# How is an atom ionized by electron impact?

Can someone walk me through in detail what happens when an atom is ionized by colliding with an electron?

I would prefer a solid example so I can understand it more concretely.

What I think:

• The electron collides with the atom giving it energy, but then goes away after that.

• This energy excites an electron inside the atom, which receives enough energy to leave the atom.

• The atom is ionized.

However, I also thought of another way:

• The electron collides with the atom and gets bound up in the atom.

• The atom is now ionized (negative ion, since extra electron)

Are any of these descriptions correct?

• Short answer: both processes are possible (although your explanations are not reflecting the actual processes well, which can only be explained by quantum mechanics). Which is taking place depends on the energy of the incident electron, the energy spectrum of the atom and the (possibly) resulting ions and whether a third partner is available for taking momentum. – Sebastian Riese May 10 '15 at 23:20
• The problem with ionization and other scattering processes is, that there is no obvious classical description of what is happening. The evolution of the state during the scattering process will require the summation of many different multi-body diagrams in a quantum field theoretical description, the meaning of which (especially in their linear superposition) does not correspond to a naive physical interpretation. The situation is a little better in quantum-chemistry, where the movement of the nuclei is essentially classical, but in e-e scattering there is no such slow timescale. – CuriousOne May 10 '15 at 23:32
• To shorted @CuriousOne's nice comment: you are now asking questions for which a "little billiard balls" model of the atoms is completely useless. – dmckee May 11 '15 at 0:27
• Hi. As the comments above state, as a first approximation, you are correct. But I think it' s a little difficult for someone to post here a QFT answer, for something that can be studied when you get involved with it. – Constantine Black May 18 '16 at 19:05
• Only processes resembling the first scenario are called ionization. The second is called electron capture. – Arnold Neumaier May 18 '16 at 20:18

To combine some of the comments that have already been stated, plus some extra remarks, into something more formal:

• The second process described in the OP is not usually called ionization (even though the end result is an ion), but rather electron capture.

• In general, though, this cannot happen exactly as stated for an isolated atom $A$ capturing a free electron to form its negative ion $A^-$, because the state $A+e^-$ with a free electron has more energy than the bound state $A^-$. This energy must then be emitted in some way, which can be the emission of a photon, excitation of internal degrees of freedom (specifically, the nuclear motion in a molecule), or delivering a kick to some third body in the neighbourhood.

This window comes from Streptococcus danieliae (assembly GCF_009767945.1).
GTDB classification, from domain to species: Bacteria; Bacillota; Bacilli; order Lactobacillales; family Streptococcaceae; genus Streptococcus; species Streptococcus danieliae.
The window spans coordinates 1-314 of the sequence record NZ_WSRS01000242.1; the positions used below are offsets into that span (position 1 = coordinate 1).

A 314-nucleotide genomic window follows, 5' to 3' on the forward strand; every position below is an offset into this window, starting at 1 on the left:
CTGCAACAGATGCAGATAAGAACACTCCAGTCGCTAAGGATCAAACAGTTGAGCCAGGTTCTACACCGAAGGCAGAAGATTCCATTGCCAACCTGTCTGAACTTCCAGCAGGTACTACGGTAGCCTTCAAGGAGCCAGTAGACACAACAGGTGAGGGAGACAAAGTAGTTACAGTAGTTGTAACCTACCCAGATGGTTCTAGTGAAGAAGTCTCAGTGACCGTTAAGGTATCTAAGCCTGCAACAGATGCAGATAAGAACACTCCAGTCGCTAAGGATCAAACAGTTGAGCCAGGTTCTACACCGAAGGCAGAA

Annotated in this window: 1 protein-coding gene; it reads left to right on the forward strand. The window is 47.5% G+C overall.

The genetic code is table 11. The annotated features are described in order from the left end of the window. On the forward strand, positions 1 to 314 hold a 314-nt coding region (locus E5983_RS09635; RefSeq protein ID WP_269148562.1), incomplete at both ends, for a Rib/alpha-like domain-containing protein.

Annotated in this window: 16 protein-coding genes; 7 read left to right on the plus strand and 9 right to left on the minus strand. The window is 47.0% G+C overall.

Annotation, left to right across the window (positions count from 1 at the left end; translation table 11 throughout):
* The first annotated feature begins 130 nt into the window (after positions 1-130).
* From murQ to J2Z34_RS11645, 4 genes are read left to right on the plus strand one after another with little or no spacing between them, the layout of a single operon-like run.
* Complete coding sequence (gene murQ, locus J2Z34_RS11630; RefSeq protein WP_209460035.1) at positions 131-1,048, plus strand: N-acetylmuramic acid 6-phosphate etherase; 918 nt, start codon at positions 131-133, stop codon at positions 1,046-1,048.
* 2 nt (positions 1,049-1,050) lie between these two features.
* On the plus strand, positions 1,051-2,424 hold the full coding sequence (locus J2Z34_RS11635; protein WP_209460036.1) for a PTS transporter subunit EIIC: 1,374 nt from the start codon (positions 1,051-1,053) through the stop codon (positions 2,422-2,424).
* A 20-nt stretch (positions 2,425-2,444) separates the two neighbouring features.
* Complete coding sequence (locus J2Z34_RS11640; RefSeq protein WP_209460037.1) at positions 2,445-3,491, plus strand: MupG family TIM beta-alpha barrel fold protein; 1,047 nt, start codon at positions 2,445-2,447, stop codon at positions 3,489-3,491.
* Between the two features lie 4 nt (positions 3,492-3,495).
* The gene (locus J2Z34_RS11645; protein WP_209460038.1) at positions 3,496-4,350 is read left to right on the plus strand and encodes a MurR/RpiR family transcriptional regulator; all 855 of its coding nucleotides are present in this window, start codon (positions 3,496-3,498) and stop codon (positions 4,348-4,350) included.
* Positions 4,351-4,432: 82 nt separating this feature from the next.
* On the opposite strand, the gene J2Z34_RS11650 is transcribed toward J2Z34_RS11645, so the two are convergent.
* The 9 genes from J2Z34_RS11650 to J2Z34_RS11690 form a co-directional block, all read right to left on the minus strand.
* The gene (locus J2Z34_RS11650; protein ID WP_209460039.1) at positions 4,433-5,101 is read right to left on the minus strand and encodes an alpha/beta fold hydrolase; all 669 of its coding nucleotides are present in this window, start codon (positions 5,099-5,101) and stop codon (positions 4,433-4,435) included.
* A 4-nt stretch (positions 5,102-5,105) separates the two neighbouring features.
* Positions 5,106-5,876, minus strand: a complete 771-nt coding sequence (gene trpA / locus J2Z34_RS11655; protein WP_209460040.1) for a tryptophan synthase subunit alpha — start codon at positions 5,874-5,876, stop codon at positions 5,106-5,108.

• Ionization by electron impact usually denotes processes of the type $$A + e^-\to A^+ + 2e^-,$$ where the initial electron has enough energy to 'tear' out one of the electrons of $A$ to create a positive ion $A^+$ plus a second free electron.

• However, the sequential picture described in the OP (the first electron deposits energy and goes away, and only afterwards is the deposited energy used to eject the second electron) is in general unlikely to be a good model compared to a single-step model where the second electron is ionized immediately during the collision.

Telling apart these two processes experimentally, on the other hand, can be rather tricky, and the distinction between them is not even that easy to draw theoretically. To pick an example close to my neck of the woods (with a surprisingly detailed and accurate Wikipedia entry), non-sequential double ionization of noble gas atoms enables you to distinguish relatively clearly between collisional ionization and collisional-excitation-plus-detachment, but this need not always be the case.

• As pointed out in the comments, atoms and molecules are intrinsically quantum mechanical objects, so any sort of understanding of collisional ionization that tries to make sense of it using a 'billiard balls' picture of electrons will at best be an approximate picture. In certain regimes (like the NSDI experiments linked to above) this can be a surprisingly accurate approximation, but in general there will be lots of quantum mechanical effects which completely escape explanation via classical mechanics.

• Electron capture via $A+e^-\to A^-+\gamma$ is possible; Thus no other particle is needed to receive the excess energy. – Arnold Neumaier May 20 '16 at 15:45
• @Arnold Right you are. It's just photodetachment in reverse so it needs to be able to happen. Post edited. – Emilio Pisanty May 20 '16 at 16:10